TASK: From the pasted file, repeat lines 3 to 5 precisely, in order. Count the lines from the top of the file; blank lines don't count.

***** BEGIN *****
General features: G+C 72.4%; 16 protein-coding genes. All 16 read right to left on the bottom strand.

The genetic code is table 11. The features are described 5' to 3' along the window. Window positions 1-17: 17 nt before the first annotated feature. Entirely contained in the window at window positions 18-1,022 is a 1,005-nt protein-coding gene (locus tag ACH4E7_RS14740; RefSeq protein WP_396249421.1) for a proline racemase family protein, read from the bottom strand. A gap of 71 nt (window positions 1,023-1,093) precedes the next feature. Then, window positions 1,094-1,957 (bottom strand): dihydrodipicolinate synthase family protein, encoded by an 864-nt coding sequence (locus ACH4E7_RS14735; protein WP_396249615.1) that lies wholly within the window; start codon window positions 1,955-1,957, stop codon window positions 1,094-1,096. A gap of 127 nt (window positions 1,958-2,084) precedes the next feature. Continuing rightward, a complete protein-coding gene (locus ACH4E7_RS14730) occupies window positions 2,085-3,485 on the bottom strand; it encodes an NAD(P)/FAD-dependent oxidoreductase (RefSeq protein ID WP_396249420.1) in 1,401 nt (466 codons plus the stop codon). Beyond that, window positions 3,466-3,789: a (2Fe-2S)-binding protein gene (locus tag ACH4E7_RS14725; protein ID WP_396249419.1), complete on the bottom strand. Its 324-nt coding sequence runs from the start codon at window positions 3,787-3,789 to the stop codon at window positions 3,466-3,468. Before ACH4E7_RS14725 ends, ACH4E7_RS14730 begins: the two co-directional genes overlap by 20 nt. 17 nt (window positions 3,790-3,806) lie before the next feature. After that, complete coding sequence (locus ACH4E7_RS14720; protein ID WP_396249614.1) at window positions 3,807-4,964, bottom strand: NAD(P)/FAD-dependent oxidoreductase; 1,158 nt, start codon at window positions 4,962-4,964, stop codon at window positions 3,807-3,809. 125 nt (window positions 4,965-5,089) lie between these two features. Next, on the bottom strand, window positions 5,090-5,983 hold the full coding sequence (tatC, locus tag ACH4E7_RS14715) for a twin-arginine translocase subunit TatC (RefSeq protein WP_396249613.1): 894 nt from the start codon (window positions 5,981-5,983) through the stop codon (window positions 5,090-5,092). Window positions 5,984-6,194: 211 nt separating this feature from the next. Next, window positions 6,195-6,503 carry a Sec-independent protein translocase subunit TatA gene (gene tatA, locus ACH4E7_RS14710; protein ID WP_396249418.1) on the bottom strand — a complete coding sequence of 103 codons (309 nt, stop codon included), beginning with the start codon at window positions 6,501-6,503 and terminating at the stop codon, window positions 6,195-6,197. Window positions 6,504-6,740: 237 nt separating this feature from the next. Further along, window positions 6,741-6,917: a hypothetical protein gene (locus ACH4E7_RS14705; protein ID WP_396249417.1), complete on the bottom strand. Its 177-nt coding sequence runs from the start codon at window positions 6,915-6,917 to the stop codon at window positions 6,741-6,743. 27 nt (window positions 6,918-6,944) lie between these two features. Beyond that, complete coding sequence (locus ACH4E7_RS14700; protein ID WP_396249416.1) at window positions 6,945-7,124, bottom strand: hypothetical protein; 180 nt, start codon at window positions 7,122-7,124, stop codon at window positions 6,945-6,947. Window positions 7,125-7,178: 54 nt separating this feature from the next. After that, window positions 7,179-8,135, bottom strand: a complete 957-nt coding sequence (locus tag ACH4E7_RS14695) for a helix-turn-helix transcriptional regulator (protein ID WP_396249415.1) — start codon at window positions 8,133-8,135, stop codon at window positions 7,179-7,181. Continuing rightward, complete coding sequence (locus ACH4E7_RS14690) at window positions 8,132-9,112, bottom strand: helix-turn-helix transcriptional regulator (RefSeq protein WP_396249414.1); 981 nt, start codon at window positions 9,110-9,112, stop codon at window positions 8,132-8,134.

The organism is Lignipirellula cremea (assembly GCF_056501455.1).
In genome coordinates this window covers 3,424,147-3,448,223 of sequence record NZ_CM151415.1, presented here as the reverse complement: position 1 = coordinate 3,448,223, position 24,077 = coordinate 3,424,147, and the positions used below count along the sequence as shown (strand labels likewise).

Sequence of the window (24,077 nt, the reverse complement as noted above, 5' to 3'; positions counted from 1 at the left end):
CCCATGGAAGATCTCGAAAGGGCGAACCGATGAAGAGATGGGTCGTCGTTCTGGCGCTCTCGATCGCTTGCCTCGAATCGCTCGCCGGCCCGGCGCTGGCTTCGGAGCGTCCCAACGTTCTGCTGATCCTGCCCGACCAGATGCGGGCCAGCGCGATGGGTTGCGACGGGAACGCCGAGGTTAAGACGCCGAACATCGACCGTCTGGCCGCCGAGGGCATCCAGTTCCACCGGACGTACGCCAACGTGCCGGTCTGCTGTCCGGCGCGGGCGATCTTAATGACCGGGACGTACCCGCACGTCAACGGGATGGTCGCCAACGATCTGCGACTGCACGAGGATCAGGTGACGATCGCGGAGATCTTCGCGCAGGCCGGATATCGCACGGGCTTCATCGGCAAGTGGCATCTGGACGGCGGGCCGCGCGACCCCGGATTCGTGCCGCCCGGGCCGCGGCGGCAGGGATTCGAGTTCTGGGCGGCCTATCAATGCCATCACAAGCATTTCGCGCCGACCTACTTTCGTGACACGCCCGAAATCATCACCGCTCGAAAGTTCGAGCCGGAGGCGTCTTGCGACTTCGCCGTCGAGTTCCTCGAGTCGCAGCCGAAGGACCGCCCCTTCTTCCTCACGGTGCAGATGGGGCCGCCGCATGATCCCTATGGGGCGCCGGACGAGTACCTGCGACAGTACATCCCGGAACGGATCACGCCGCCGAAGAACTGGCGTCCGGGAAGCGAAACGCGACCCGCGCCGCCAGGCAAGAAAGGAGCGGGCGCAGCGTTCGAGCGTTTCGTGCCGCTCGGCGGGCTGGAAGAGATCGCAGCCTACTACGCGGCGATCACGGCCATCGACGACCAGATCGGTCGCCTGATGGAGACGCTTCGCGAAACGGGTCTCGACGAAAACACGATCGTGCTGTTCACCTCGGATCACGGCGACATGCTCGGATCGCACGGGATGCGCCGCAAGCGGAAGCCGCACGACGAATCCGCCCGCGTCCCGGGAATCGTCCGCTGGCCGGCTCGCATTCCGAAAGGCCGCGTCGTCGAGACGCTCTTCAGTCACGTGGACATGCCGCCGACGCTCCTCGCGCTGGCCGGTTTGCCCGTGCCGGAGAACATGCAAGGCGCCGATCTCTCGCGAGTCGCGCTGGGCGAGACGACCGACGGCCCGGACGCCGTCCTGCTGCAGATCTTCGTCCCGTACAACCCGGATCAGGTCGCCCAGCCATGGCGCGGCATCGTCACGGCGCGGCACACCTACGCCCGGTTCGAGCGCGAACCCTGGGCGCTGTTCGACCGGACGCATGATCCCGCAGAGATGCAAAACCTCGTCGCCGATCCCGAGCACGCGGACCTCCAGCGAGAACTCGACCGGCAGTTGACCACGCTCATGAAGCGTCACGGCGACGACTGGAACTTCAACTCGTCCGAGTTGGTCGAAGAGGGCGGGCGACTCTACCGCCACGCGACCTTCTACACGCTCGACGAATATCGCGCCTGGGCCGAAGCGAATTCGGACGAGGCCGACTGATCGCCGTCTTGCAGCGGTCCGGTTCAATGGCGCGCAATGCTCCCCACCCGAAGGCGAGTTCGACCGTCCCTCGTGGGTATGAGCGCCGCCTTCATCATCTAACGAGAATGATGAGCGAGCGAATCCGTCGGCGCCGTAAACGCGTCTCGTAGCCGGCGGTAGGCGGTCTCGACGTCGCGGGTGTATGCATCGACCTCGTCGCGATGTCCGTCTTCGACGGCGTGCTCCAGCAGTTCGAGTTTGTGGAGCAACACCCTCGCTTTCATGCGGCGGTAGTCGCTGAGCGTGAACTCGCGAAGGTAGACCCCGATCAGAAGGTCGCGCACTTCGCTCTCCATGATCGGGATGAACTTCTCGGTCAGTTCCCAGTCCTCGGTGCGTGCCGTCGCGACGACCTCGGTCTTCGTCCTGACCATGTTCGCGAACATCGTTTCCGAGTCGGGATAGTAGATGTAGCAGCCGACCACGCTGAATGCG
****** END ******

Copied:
The organism is Lignipirellula cremea (assembly GCF_056501455.1).
In genome coordinates this window covers 3,424,147-3,448,223 of sequence record NZ_CM151415.1, presented here as the reverse complement: position 1 = coordinate 3,448,223, position 24,077 = coordinate 3,424,147, and the positions used below count along the sequence as shown (strand labels likewise).

Sequence of the window (24,077 nt, the reverse complement as noted above, 5' to 3'; positions counted from 1 at the left end):